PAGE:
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Shafran v. Cook

Superior Court of Maine, Cumberland

March 13, 2017

DOROTHY SHAFRAN, Plaintiff
v.
TAMMY COOK d/b/a BATH FAMILY DENTAL, Defendant

          JUDGMENT

          Nancy Mills Justice, Superior Court

         Jury-waived trial on plaintiff's complaint was held over the course of four days, November 18-20, 2015 and December 1, 2016.[1] Both parties appeared and were represented by counsel. Plaintiff alleges a violation of the Maine Human Rights Act (Whistleblower), count I; intentional infliction of emotional distress, count III; negligent infliction of emotional distress, count IV; defamation, count V; and slander per se, count VI.[2] The court has considered the testimony, deposition testimony, [3] exhibits, and arguments of counsel.[4] For the following reasons, judgment is entered in favor of defendant.

         PROCEDURAL BACKGROUND

         On the third day of trial, defendant's attorney, Robert Kline, announced he would call no witnesses, in spite of his having told the court and counsel at the close of the second day of trial that he would be prepared to call Michelle Dixon, Melanie Jacques, and defendant as witnesses. (11/19/15 tr. 276-77; 11/20/15 tr. 2.) Instead, he represented to the court his view that he and his client had received unfair and prejudicial treatment throughout the trial. (11/20/15 tr. 2:21-18:1.)

         (A) Specifically, he argued first he was left on his own to deal with the following concerns despite his objections. (11/20/15 tr. 5:2-8.) (1) The court did not address adequately his objections regarding plaintiff's counsel's positioning between a witness and Attorney Kline, (2) plaintiff's counsel and witnesses spoke softly, (3) witnesses signaled objections to plaintiff's counsel, and (4) witnesses were argumentative. (11/20/15 tr. 4:12-22.)

         (B) Attorney Kline argued second the court was overly solicitous to plaintiff's counsel. (11/20/15 tr. 5:9-7:1.)

         (C) Attorney Kline argued third the court's concerns about Courtney Moulton's Fifth Amendment rights interfered with his cross-examination. (11/20/15 tr. 7:2-13:10.)

         (D) Attorney Kline argued finally the court's decision to leave the record open to allow plaintiff to present testimony from a witness prejudiced Attorney Kline and his client. (11/20/15 tr. 13:11-17:21.)

         The court addresses each of Attorney Kline's arguments.

         (A) Positioning, Speaking Softly, Signaling, Argumentative

         (1) With regard to Attorney Kline's first argument about plaintiff's counsel positioning, the trial transcripts reflect that plaintiff's counsel adjusted his positioning, apologized, and repeated questions when asked. (See, e.g., 11/18/15 tr. 63:6-8; 64:10-19; 78:17-18; 156:8-12; 11/19/15 tr. 18:7-9; 37:8-10; 49:23-50:2.)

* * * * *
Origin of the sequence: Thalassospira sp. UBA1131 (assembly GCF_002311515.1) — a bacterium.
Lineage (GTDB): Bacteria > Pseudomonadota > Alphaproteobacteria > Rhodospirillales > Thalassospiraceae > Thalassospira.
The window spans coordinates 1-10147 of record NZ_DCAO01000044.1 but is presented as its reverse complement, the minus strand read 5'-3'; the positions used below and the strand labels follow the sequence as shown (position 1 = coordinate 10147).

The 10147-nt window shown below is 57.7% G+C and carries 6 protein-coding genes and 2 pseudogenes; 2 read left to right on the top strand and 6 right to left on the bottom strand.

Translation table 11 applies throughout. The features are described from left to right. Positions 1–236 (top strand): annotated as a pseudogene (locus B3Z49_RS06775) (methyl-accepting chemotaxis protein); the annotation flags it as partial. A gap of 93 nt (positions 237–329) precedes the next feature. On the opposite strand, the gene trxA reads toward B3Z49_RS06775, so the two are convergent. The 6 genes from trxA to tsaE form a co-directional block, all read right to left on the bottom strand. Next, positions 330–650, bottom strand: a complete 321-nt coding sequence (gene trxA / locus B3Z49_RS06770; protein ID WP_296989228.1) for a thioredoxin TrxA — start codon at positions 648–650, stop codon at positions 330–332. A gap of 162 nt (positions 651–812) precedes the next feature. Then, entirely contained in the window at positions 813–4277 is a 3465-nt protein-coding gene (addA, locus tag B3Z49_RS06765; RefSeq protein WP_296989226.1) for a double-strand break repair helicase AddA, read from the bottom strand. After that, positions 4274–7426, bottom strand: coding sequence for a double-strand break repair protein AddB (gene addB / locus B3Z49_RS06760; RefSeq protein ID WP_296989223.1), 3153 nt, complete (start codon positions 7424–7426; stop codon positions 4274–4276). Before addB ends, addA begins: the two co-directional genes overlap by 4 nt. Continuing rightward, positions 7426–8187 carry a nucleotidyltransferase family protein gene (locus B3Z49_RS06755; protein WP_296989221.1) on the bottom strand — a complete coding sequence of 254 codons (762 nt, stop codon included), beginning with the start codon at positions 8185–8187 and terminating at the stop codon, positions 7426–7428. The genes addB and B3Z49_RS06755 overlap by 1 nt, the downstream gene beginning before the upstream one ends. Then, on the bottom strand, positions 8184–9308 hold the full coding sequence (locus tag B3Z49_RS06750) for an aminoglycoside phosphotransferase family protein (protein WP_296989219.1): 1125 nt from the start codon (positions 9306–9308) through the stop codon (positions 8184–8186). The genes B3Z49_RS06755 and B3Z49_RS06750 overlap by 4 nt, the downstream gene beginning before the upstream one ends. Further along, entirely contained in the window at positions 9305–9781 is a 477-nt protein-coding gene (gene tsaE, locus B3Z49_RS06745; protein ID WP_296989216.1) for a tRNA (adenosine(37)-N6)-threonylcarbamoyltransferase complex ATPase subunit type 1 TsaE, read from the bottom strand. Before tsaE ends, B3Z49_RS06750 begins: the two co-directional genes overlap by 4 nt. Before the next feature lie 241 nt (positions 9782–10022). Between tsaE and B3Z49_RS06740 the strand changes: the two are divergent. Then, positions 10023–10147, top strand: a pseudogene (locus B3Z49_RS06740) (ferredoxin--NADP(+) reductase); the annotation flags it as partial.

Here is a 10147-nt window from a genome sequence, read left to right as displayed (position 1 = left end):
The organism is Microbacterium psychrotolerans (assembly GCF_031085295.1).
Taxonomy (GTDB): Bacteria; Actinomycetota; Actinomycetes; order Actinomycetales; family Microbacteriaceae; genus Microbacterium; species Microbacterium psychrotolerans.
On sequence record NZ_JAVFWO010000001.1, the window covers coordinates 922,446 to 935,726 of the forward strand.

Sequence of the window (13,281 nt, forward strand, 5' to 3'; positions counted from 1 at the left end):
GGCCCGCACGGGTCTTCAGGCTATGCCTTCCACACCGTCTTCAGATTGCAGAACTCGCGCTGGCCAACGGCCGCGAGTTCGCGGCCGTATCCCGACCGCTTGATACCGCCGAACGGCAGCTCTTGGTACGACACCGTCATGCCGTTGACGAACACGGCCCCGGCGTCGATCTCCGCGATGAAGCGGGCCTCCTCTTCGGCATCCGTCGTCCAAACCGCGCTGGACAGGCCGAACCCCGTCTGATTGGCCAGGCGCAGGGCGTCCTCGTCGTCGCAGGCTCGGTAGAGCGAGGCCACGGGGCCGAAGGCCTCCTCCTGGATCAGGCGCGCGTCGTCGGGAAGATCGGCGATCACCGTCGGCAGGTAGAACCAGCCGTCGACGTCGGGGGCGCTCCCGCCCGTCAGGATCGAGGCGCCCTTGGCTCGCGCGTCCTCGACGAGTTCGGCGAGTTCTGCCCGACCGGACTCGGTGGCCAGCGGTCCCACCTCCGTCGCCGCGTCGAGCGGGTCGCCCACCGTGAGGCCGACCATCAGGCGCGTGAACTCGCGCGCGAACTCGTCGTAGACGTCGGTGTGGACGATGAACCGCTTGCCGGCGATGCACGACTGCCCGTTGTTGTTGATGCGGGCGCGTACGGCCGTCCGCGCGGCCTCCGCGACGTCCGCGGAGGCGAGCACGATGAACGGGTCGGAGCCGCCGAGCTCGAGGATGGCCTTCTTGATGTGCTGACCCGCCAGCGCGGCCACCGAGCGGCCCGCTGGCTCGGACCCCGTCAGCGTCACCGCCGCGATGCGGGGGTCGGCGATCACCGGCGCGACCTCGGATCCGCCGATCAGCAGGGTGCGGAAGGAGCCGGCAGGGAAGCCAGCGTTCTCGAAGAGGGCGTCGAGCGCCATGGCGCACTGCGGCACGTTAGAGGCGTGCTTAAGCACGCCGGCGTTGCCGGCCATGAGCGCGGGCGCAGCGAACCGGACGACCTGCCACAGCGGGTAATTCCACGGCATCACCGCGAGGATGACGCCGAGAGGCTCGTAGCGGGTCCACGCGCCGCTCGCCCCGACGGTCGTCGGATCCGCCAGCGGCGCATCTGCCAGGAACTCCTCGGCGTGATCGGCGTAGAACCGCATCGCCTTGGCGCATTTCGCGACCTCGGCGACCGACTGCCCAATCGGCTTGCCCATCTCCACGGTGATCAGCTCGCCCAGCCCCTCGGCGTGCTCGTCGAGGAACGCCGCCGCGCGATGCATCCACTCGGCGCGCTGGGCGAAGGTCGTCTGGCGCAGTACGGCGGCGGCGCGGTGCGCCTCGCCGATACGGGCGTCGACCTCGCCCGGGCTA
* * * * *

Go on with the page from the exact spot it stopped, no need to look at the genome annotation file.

(2) With regard to Attorney Kline's complaint that counsel and witnesses spoke softly, in each instance the question or statement was repeated. (See 11/18/15 tr. 78:17-18; 100:4; 156:8-12; 168:12; 175:6; 181:25; 206:16-19; 11/19/15 tr. 18:7-9; 20:3; 31:6; 37:8-10; 43:16; 49:18; 49:23-50:2; 52:19; 58:18; 86:11-13; 115:4-5; 164:5-6; 198:12; 212:3-4; 214:4-7.)

         (3) With regard to the allegation that witnesses were signaling, Attorney Kline once noted that a witness was looking at Attorney Mehnert. (11/19/15 tr. 179:13-25.)

         (4) With regard to argumentative witnesses, Attorney Kline stated he believed Chelsea Huntington was being difficult with him. The court disagreed. (11/18/15 tr. 248:20-249:25.) In contrast, defendant testified she could not remember, did not know, or stated "possibly" in response to Attorney Sullivan's questions seventeen times. (11/18/15 tr. 34:21; 35:6-7; 38:15; 41:6; 42:12-15; 51:24; 53:5-7; 60:13-61:7; 72:15; 80:22; 81:1-2; 82:14-17; 85:5; 86:22; 88:18-24; 101:13; 102:7.)

         (B) Court Overly Solicitous to Plaintiff's Counsel

         Attorney Kline next argued that the court was overly solicitous to plaintiff's counsel. This argument is not supported by the record. (11/18/15 tr. 5:5-6:21; 15:11-15; 55:16-56:3; 58:17-59:12; 76:6-18; 103:1-8; 203:5-6.)

         The court is satisfied the following examples noted by Attorney Kline do not show favorable treatment to plaintiff's counsel.

         (1) The court agreed to plaintiff's request for a recess at approximately 10:00 a.m. but declined Attorney Kline's request for a recess at 12:10 p.m. The court wanted to complete the examination of plaintiff before the lunch recess, which was taken at 1:11 p.m. (11/19/15 tr. 68:25-69:1; 138:22-139:1; 190:22.)

         (2) The court solicited information about plaintiff's counsel's inability to present the testimony of an OSHA witness, who had been subpoenaed. (11/20/15 tr. 6:14-16; 11/18/15 tr. 53:13-59:15; 276:9-277:24; 11/19/15 tr. 274:8-277:12.)

         (3) Plaintiffs counsel objected to the testimony of Dr. Greg Sarka on relevance grounds. The court responded by asking whether Attorney Kline's examination of Dr. Sarka was relevant. (11/20/15 tr. 6:17-7:1.) Plaintiff's counsel's objection to the testimony was sustained twice. (11/19/15 tr. 264:14-266:14.)

         The following instances were not raised by Attorney Kline but show the court was not overly solicitous to plaintiff's counsel.

         (1) The court agreed to Attorney Kline's suggested compromise in response to Attorney Sullivan's request that David Cook be sequestered. (11/18/15 tr. 5:5-6:21.)

         (2)The court scheduled trial to minimize disruption to defendant's practice. (11/18/15 tr. 15:11-15; 11/20/15 tr. 13:22-14:1; 12/1/16 tr. 309.)

         (3) The court told Attorney Sullivan that people may not simply convey to him that a person under subpoena will not be allowed to testify. (11/18/15 tr. 53:13-56:3.)